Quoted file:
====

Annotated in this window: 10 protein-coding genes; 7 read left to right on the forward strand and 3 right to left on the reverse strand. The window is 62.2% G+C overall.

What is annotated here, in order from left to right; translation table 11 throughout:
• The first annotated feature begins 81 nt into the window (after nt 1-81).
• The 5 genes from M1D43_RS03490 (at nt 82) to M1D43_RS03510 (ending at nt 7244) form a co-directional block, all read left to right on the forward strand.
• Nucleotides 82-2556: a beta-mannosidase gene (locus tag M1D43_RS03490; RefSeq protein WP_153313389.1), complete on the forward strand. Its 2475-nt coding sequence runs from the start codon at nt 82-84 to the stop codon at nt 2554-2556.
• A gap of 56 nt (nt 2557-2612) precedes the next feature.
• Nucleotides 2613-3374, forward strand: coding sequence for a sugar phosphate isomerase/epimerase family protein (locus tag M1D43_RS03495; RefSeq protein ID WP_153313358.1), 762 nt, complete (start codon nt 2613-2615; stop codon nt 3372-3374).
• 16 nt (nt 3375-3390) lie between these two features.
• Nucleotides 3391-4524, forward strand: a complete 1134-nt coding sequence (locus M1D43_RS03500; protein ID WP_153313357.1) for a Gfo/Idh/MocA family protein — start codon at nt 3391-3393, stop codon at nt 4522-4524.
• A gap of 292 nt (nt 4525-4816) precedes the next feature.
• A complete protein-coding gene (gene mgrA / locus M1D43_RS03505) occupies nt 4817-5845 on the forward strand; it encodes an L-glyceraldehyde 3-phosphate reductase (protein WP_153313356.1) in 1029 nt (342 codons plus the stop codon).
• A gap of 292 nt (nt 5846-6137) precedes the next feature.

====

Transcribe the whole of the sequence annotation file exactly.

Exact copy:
Annotated in this window: 10 protein-coding genes; 7 read left to right on the forward strand and 3 right to left on the reverse strand. The window is 62.2% G+C overall.

What is annotated here, in order from left to right; translation table 11 throughout:
• The first annotated feature begins 81 nt into the window (after nt 1-81).
• The 5 genes from M1D43_RS03490 (at nt 82) to M1D43_RS03510 (ending at nt 7244) form a co-directional block, all read left to right on the forward strand.
• Nucleotides 82-2556: a beta-mannosidase gene (locus tag M1D43_RS03490; RefSeq protein WP_153313389.1), complete on the forward strand. Its 2475-nt coding sequence runs from the start codon at nt 82-84 to the stop codon at nt 2554-2556.
• A gap of 56 nt (nt 2557-2612) precedes the next feature.
• Nucleotides 2613-3374, forward strand: coding sequence for a sugar phosphate isomerase/epimerase family protein (locus tag M1D43_RS03495; RefSeq protein ID WP_153313358.1), 762 nt, complete (start codon nt 2613-2615; stop codon nt 3372-3374).
• 16 nt (nt 3375-3390) lie between these two features.
• Nucleotides 3391-4524, forward strand: a complete 1134-nt coding sequence (locus M1D43_RS03500; protein ID WP_153313357.1) for a Gfo/Idh/MocA family protein — start codon at nt 3391-3393, stop codon at nt 4522-4524.
• A gap of 292 nt (nt 4525-4816) precedes the next feature.
• A complete protein-coding gene (gene mgrA / locus M1D43_RS03505) occupies nt 4817-5845 on the forward strand; it encodes an L-glyceraldehyde 3-phosphate reductase (protein WP_153313356.1) in 1029 nt (342 codons plus the stop codon).
• A gap of 292 nt (nt 5846-6137) precedes the next feature.